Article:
Following on from the last month’s article, we will now take a look at saving, spending and sharing. The best way to educate children about saving is to teach about value first. A practical example might be when they have something they want to buy but don’t have enough money to buy it right now. Get them to write down the value of the item they want to buy, then break down the cost of the item into amounts they can realistically save each week. Example: If the item is $50, break it down into $5 amounts on paper so that they can tick off each amount over 10 weeks until they have enough to buy it.
If they get a lump sum as a birthday present or from Grandma, then they could tick off four or five weeks worth. This introduces the ‘save now, buy later’ concept. They will soon understand the concept of saving. Waiting can be a hard concept for children to master, but once they do, it can set them up to be life-long savers. Help them make a fun chart to track their saving and set a goal they can reach with their hard work.
When spending, encourage children to make thoughtful decisions on their spending. Encourage them to think about the consequences of buying worthless items as opposed to putting the money towards their savings goal. Encourage them to think about ways they could make a different decision. For instance, instead of going to the movies, could they get a DVD free from the library and watch a movie at home. Learning to spend money wisely is a great habit to encourage and is something a lot of adults could benefit from later in life.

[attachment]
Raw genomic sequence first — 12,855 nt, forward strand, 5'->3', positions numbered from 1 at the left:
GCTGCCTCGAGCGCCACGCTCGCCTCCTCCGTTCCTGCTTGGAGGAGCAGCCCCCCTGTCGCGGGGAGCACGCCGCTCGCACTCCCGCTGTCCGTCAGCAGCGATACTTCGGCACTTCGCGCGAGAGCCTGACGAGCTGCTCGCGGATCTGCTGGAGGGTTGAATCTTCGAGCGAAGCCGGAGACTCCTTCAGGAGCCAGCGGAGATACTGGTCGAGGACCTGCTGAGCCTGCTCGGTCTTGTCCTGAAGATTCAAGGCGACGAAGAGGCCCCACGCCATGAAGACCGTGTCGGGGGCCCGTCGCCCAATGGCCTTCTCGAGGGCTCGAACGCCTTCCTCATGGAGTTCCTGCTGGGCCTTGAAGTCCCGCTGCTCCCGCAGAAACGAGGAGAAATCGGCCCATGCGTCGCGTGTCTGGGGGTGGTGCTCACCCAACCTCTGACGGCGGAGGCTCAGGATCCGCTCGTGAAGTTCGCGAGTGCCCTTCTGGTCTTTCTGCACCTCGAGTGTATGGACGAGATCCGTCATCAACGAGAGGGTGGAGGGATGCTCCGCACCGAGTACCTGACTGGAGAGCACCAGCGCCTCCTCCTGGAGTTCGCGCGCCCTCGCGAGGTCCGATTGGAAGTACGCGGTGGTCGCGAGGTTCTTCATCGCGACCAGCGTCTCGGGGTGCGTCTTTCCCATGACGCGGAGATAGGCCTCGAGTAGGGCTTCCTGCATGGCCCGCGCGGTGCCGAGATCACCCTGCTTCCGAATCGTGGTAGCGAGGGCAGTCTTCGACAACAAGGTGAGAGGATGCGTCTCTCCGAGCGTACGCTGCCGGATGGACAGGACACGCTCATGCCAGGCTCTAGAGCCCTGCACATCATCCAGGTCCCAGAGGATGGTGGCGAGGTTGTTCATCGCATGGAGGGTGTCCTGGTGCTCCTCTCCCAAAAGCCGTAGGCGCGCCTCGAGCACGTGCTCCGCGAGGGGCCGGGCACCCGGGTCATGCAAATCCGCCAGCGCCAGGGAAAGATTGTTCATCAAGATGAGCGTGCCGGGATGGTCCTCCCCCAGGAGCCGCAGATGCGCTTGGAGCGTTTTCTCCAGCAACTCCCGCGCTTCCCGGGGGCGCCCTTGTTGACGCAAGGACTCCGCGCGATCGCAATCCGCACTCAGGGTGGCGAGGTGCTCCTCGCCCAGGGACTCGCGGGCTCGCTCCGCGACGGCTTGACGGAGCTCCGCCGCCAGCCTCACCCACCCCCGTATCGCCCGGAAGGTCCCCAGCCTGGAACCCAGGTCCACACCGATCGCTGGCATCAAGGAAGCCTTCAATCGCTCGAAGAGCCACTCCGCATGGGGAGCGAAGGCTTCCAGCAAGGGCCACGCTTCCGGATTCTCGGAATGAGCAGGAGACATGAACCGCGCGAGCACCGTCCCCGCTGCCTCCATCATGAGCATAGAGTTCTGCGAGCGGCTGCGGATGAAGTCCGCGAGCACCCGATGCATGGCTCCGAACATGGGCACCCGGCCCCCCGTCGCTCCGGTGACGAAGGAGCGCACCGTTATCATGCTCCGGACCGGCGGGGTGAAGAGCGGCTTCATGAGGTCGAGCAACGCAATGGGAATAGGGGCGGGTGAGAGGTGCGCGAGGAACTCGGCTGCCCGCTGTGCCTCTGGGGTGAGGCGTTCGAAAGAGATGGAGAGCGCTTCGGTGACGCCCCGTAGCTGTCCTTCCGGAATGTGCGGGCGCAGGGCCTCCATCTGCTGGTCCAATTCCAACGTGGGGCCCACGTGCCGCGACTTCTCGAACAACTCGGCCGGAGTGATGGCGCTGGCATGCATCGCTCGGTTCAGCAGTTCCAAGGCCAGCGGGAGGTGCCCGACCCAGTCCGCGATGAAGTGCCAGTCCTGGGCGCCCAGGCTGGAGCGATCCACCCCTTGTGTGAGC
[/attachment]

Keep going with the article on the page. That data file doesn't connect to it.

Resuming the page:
Sharing is a concept which, when taught young, brings benefits later in life. Not just sharing or donating money, but sharing time and talents with others. Helping those who need a hand, passing on your knowledge to others or volunteering for a good cause. These skills, when learnt at a young age, set children up well for future job and employment situations. It turns kids into well-rounded decision-makers with good people skills. There are a number of ways you can practise these concepts with children. They can share their time helping planting, a community project, fundraising for school, donating toys or clothes, or spending time at a rest home doing a job. If your child has more than one thing they would like to save for, then get them to make labels for three jars and then they can put some money into each jar and go about saving for each item separately.